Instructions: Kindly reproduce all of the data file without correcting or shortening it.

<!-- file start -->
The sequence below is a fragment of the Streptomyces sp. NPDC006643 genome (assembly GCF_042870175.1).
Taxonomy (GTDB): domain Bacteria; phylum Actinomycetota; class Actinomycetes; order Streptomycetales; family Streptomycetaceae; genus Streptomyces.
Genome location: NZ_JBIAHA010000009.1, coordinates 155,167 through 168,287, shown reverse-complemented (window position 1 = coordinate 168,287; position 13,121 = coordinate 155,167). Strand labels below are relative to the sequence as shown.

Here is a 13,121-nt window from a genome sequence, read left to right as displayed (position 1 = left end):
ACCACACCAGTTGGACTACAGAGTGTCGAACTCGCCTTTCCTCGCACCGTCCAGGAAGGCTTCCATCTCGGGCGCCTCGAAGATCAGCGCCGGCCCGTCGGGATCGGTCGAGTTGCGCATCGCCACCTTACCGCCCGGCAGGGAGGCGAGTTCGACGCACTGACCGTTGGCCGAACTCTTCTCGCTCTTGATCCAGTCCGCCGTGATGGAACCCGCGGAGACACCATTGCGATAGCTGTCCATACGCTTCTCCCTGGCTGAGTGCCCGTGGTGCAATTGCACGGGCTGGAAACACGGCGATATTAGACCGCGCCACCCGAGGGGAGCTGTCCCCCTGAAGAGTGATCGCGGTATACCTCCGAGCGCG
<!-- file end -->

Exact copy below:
The sequence below is a fragment of the Streptomyces sp. NPDC006643 genome (assembly GCF_042870175.1).
Taxonomy (GTDB): domain Bacteria; phylum Actinomycetota; class Actinomycetes; order Streptomycetales; family Streptomycetaceae; genus Streptomyces.
Genome location: NZ_JBIAHA010000009.1, coordinates 155,167 through 168,287, shown reverse-complemented (window position 1 = coordinate 168,287; position 13,121 = coordinate 155,167). Strand labels below are relative to the sequence as shown.

Here is a 13,121-nt window from a genome sequence, read left to right as displayed (position 1 = left end):
ACCACACCAGTTGGACTACAGAGTGTCGAACTCGCCTTTCCTCGCACCGTCCAGGAAGGCTTCCATCTCGGGCGCCTCGAAGATCAGCGCCGGCCCGTCGGGATCGGTCGAGTTGCGCATCGCCACCTTACCGCCCGGCAGGGAGGCGAGTTCGACGCACTGACCGTTGGCCGAACTCTTCTCGCTCTTGATCCAGTCCGCCGTGATGGAACCCGCGGAGACACCATTGCGATAGCTGTCCATACGCTTCTCCCTGGCTGAGTGCCCGTGGTGCAATTGCACGGGCTGGAAACACGGCGATATTAGACCGCGCCACCCGAGGGGAGCTGTCCCCCTGAAGAGTGATCGCGGTATACCTCCGAGCGCG